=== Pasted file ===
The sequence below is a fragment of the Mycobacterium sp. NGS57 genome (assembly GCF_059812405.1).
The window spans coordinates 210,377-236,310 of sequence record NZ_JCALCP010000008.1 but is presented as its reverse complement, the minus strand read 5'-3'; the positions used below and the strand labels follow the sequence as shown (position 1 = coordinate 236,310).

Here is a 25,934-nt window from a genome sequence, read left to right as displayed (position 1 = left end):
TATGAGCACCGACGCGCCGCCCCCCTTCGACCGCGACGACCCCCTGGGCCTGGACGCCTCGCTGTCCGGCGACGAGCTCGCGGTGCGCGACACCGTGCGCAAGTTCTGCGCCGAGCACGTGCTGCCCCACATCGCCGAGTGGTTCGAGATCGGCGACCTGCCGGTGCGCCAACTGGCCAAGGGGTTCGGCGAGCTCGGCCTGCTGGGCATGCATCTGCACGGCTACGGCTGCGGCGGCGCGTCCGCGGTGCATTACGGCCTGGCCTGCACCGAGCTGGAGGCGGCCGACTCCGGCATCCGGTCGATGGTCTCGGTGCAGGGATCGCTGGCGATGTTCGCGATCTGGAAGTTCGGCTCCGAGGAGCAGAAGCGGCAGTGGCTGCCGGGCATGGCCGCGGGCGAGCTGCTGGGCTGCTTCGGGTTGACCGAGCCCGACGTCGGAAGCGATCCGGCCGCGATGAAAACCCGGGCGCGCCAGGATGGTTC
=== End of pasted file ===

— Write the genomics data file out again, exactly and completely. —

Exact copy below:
The sequence below is a fragment of the Mycobacterium sp. NGS57 genome (assembly GCF_059812405.1).
The window spans coordinates 210,377-236,310 of sequence record NZ_JCALCP010000008.1 but is presented as its reverse complement, the minus strand read 5'-3'; the positions used below and the strand labels follow the sequence as shown (position 1 = coordinate 236,310).

Here is a 25,934-nt window from a genome sequence, read left to right as displayed (position 1 = left end):
TATGAGCACCGACGCGCCGCCCCCCTTCGACCGCGACGACCCCCTGGGCCTGGACGCCTCGCTGTCCGGCGACGAGCTCGCGGTGCGCGACACCGTGCGCAAGTTCTGCGCCGAGCACGTGCTGCCCCACATCGCCGAGTGGTTCGAGATCGGCGACCTGCCGGTGCGCCAACTGGCCAAGGGGTTCGGCGAGCTCGGCCTGCTGGGCATGCATCTGCACGGCTACGGCTGCGGCGGCGCGTCCGCGGTGCATTACGGCCTGGCCTGCACCGAGCTGGAGGCGGCCGACTCCGGCATCCGGTCGATGGTCTCGGTGCAGGGATCGCTGGCGATGTTCGCGATCTGGAAGTTCGGCTCCGAGGAGCAGAAGCGGCAGTGGCTGCCGGGCATGGCCGCGGGCGAGCTGCTGGGCTGCTTCGGGTTGACCGAGCCCGACGTCGGAAGCGATCCGGCCGCGATGAAAACCCGGGCGCGCCAGGATGGTTC